4. Solid first-party data strategies will become one of the most prominent hotel trends
There are numerous types of data hotels can use. Third-party data comes from an organization that has no direct connection to you or your target audience. You can also collect second-party data — information provided to you through some sort of partnership. Lastly, there’s first-party data, which is the data you collect directly from your guests.
With companies like Google moving away from cookies that track users, it’s becoming crucial for hoteliers to focus on collecting and activating first-party data.
“The most important trend to watch next year is how hotel marketers are activating and enriching their first-party data, and what they’re getting out of it,” says Noreen Henry, CRO at Sojern. “We conducted a recent survey of hotel marketers around the world, and found that 81% of respondents saw a lift in revenue, and 57% saw an increase in guest satisfaction with their first-party data programs. We even found that those who are working with hotel technology companies feel they’re getting more out of their first-party data strategy.”
Having the right data platform makes it even easier to make use of the information you already have. Book a demo of our solution to see how it works.
5. Prices will normalize
One of the top hotel trends that customers will celebrate is the return to reasonable prices. In fact, travelers are likely going to be more budget-conscious going forward. Research from AHLA shows that nearly half of US adults rank their financial security as 5 out of 10 or lower.
“There is no possible way that leisure or business travelers will continue to pay exacerbated pricing with the level of travel we have seen in 2021 and 2022 as we came out of Covid,” says Peter Ricci, Clinical Associate Professor and Director of the Hospitality and Tourism Management Program at Florida Atlantic University. “The pent-up demand has faded and the reality of credit card bills, bottom line profits within companies, and so on will rule the day.”
This doesn’t mean that vacations are out of the question. But Joel Contor, Director of Sales and Marketing at the Kimpton Gray Hotel, notes that travelers are going to have certain expectations based on price.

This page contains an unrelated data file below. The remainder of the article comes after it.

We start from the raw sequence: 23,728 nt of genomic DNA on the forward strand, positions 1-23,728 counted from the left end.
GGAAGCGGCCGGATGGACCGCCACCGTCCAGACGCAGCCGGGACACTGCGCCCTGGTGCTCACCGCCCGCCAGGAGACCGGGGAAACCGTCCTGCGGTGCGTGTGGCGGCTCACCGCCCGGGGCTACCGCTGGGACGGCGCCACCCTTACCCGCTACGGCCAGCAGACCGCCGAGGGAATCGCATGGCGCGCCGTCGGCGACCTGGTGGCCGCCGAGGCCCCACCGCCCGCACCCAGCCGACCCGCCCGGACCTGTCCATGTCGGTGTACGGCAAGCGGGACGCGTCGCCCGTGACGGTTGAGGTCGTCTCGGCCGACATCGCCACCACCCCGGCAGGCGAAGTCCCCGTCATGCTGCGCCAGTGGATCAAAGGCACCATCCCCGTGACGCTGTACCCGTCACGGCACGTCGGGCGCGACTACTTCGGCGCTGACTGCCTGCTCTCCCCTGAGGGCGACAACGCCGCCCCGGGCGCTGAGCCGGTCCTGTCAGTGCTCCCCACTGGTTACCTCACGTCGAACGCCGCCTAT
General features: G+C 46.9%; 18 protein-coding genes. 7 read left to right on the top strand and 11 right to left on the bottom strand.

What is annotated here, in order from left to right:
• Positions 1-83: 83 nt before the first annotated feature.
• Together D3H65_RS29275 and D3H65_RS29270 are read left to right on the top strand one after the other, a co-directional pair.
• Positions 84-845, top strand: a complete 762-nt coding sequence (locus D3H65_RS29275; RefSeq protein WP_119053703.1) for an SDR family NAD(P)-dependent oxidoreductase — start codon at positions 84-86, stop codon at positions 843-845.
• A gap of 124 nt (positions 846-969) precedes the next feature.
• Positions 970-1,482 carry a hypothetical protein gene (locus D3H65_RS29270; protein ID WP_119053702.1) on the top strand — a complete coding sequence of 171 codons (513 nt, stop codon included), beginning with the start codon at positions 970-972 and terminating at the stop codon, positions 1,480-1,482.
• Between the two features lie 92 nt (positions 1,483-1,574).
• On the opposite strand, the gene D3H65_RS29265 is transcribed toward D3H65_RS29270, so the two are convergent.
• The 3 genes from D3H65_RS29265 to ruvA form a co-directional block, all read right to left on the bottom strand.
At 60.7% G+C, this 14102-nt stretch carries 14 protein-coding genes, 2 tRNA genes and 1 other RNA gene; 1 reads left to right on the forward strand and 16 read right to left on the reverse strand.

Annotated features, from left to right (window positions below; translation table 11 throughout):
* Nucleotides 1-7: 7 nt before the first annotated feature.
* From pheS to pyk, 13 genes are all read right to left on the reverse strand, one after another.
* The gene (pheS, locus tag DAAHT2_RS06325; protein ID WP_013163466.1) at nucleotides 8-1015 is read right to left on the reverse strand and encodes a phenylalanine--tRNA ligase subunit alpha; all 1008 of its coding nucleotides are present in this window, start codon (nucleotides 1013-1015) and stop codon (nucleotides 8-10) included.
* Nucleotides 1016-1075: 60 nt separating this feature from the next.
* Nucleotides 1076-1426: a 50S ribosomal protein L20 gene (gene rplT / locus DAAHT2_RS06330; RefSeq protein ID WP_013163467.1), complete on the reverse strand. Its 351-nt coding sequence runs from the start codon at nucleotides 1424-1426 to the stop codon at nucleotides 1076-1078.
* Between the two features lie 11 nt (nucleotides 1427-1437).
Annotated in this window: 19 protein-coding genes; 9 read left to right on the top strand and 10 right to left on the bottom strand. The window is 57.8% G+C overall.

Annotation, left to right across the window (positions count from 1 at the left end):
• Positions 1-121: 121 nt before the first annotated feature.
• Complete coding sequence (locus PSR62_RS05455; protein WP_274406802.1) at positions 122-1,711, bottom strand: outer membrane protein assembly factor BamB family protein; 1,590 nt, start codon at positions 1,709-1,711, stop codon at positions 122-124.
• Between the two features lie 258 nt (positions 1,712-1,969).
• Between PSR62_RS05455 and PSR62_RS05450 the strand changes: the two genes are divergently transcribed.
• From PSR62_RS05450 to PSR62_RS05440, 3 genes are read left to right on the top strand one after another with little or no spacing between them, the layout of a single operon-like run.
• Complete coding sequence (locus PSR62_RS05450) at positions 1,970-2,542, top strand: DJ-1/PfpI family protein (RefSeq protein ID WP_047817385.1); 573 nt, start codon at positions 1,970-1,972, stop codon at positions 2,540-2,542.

“Savvy travelers will be looking to ensure their experience is up to par with the rates they are paying — the return of full amenities, housekeeping services, and food and beverage options,” Contor says.
6. Labor challenges will remain
Many of the frustrations from the Covid era are thankfully behind us, but not all of them. While staffing shortages themselves have gotten better, problems remain for many hospitality businesses.
“They are now experiencing higher-than-average turnover among the new hires,” Ricci explains. “Many are coming in for increased wages, but not sufficiently knowledgeable of the day-to-day life of a hospitality worker. Hence, they become frustrated, disenchanted, or otherwise upset early on and depart.”
What’s the solution? Start by considering the tools you use.
“Labor is still the biggest cost of any hotel, and it has been increasingly more expensive to employ and retain talent, so the only solution is through technology innovation,” Welle offers.
Offering competitive compensation is a good start, but it’s really only part of what hospitality workers care about. According to BCG, employees who’ve left the industry also departed for reasons related to self-development, workplace climate, and work-life balance. Ricci says that many HR professionals are already looking into ways to keep employees more engaged and involved.
7. Guests will seek out options to promote their well-being